For the remainder of 2017, lawmakers have shelved a bill that would repeal the Costa-Hawkins Rental Housing Act, landmark legislation that’s protected California from extreme forms of rent control for more than 20 years.
Amid strong opposition from the California Apartment Association, legislators this week decided to make AB 1506 a two-year bill, meaning the Legislature won’t consider a repeal of Costa-Hawkins this year but could take it up again in 2018. The author will instead host a series of public hearings to determine what can be done on this topic.
Under the Costa-Hawkins Act, apartments built after 1995 are exempted from local rent control laws, as are single-family homes. Costa-Hawkins also allows a property owner to set the rent at the market rate once a tenant moves out and a new tenant moves in – known as vacancy decontrol.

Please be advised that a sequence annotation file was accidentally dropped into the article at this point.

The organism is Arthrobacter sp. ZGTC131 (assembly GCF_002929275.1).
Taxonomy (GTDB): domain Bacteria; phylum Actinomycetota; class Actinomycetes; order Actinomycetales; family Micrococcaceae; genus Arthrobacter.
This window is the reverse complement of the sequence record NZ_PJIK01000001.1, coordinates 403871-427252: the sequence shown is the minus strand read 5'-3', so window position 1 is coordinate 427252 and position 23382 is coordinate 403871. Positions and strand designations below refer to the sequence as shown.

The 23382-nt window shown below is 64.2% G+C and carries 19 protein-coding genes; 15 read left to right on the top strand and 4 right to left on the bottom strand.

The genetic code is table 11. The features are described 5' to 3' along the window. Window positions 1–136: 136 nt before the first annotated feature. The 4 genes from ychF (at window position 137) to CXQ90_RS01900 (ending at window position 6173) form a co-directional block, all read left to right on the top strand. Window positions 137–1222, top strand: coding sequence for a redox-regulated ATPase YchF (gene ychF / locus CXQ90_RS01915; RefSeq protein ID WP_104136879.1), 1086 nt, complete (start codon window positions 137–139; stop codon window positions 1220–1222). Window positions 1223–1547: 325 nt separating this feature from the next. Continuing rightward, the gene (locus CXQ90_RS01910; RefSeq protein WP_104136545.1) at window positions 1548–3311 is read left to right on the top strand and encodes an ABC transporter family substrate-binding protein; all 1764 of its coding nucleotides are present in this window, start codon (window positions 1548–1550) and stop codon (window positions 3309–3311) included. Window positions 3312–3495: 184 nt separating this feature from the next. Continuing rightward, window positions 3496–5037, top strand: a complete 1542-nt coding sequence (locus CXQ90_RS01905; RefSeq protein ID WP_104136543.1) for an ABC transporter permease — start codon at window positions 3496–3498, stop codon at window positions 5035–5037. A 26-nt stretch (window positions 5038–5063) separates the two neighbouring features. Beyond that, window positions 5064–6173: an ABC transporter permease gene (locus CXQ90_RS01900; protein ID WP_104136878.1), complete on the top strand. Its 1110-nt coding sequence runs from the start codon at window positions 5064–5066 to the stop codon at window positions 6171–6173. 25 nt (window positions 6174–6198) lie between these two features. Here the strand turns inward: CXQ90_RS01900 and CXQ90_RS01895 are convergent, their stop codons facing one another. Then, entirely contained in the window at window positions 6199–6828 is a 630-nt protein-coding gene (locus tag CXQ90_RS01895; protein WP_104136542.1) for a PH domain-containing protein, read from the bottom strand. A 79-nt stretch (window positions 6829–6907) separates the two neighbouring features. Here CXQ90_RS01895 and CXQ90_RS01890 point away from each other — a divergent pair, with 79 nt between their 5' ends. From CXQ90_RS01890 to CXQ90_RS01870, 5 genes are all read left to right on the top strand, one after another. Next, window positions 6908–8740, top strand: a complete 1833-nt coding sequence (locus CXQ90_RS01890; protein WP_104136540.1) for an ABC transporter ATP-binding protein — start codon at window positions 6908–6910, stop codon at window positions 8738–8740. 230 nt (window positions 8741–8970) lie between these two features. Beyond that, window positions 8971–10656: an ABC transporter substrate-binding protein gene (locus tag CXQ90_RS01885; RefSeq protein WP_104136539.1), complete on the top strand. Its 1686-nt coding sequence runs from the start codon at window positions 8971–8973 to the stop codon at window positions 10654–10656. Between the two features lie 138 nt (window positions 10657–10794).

Applying rent control to new construction and vacant units would have brought construction of rental housing in California to a halt, exacerbating the state’s existing housing shortage.
“We certainly appreciate the fact to move the bill and make it a two-year bill,” said Debra Carlton, senior vice president of public affairs at CAA, said in this Los Angeles Times story. “Rent control builds no new housing and that has to be our focus in the Legislature.”
AB 1506 was introduced Friday, Feb. 17, the last day to propose bills in the California Legislature for 2017. Assemblymen Richard Bloom, D-Santa Monica; Rob Bonta, D-Oakland; and David Chiu, D-San Francisco, authored the proposal with Sen. Ben Allen, D-Santa Monica, as a co-author.
“Looking at the entirety of the legislative process, the right thing is to step back and do additional work with various constituencies,” Bloom told the Los Angeles Times.